came the pupil and the convert of Origen, about A. d. 234. At the end of five years, during which Origen instructed him in logic, physics, mathema­tics, ethics, and the whole circle of philosophy, as well as in the Christian faith and biblical science, Gregory returned to his native place, where he soon received a letter from Origen, persuading him to become a minister of the church. Gregory, how­ever, withdrew into the wilderness, whither he was followed by Phaedinms, bishop of Amaseia, who wished to ordain him to the bishopric of Neo­caesareia. Gregory for a long time succeeded in evading the search of Phaedimus, who at last, in Gregory's absence, performed the ceremony of his ordination,1 just as if he had been present. Upon this Gregory came from his hiding-place, and under­took the office, in the discharge of which he was so successful, that whereas, when he became bishop, there were only seventeen Christians in the city, at his death there were only ^seventeen persons who were not Christians, notwithstanding the two calamities of the Decian persecution, about A. d. 250, and the invasion of the northern barbarians, about A. d. 260, from which the church of Neo­caesareia suffered severely during his bishopric. In the Decian persecution he fled into the wilder­ness, not, as it really appears, from fear, but to preserve his life for the sake of his flock. He was a warm champion of orthodoxy, and sat in the council which was held at Antioch in a. d. 265, to inquire into the heresies of Paul of Samosata. He died not long afterwards. The very probable emendation of Kuster to Suidas, substituting the name of Aurelian for that of Julian, would bring down his life to a. d. 270.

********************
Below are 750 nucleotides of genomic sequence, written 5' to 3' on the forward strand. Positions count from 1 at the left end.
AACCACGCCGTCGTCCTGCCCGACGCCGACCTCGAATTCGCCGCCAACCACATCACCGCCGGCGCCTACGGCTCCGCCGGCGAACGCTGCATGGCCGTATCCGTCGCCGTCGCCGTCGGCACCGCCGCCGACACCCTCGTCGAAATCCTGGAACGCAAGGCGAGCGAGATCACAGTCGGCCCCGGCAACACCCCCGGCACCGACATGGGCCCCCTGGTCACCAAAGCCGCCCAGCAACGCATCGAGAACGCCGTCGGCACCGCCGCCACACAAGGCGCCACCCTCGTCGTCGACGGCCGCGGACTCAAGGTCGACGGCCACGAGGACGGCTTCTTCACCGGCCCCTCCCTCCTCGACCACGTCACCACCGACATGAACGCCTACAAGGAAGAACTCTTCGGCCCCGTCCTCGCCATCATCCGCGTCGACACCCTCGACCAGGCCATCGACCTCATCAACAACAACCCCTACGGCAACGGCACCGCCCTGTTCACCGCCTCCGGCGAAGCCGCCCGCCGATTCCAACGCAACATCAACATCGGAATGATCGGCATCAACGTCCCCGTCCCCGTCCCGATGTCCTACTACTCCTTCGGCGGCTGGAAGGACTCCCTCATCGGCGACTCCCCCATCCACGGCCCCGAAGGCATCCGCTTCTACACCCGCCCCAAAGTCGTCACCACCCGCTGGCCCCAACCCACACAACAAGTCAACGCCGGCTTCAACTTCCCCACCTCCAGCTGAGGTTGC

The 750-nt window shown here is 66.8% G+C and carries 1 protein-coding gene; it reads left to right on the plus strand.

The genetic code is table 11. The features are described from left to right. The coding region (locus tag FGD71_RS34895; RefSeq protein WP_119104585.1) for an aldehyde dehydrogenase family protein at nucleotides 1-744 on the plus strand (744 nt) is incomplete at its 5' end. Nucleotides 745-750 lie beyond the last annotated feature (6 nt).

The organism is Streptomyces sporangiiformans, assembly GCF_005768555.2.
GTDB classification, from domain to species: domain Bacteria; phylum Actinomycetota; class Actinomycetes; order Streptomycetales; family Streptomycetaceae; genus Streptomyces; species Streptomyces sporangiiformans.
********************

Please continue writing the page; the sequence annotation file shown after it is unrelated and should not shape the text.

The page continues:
This is not the place to inquire into the miracles which are said to have been performed by Gregory at every step of his life. One example of them is sufficient. On his journey from the wilder­ness to his see he spent a night in a heathen temple. The mere presence of the holy man ex­orcised the demons, so that, when the Pagan priest came in the morning to perform the usual service, he could obtain no sign of the presence of his divi­nities. Enraged at Gregory, he threatened to take him before the magistrates ; but soon, seeing the calmness of the saint, his anger was turned to ad­miration and faith, and he besought Gregory, as a further proof of his power, to cause the demons to return. The wonder-worker consented, and laid upon the altar a piece of paper, on which he had written, "Gregory to Satan:—-Enter." The ac­customed rites were performed, and the presence of the demons was manifested. The result was the conversion of the Pagan priest, who became a dea­con of Neocaesareia, and the most faithful follower of the bishop. The following are the genuine works of Gregory Thaumaturgus :—1. Panegyrics ad Origenem, a discourse delivered when he was about to quit the school of Origen. 2. Metaphrasis in Ecclesiasten. 3. Expositio Fidei, a creed of the doctrine of the Trinity. 4. Epistola canonica, de Us, qui in Barbarorum Incursione idolothyta come-derant, an epistle in which he describes the penances to be required of those converts who had relapsed into heathenism through the fear of death, and who desired to be restored to the church. 4. Other Letters. The other works ascribed to him are either spurious or doubtful.

The following are the editions of Gregory's works:—1. That of Gerardus Vossius, Greek and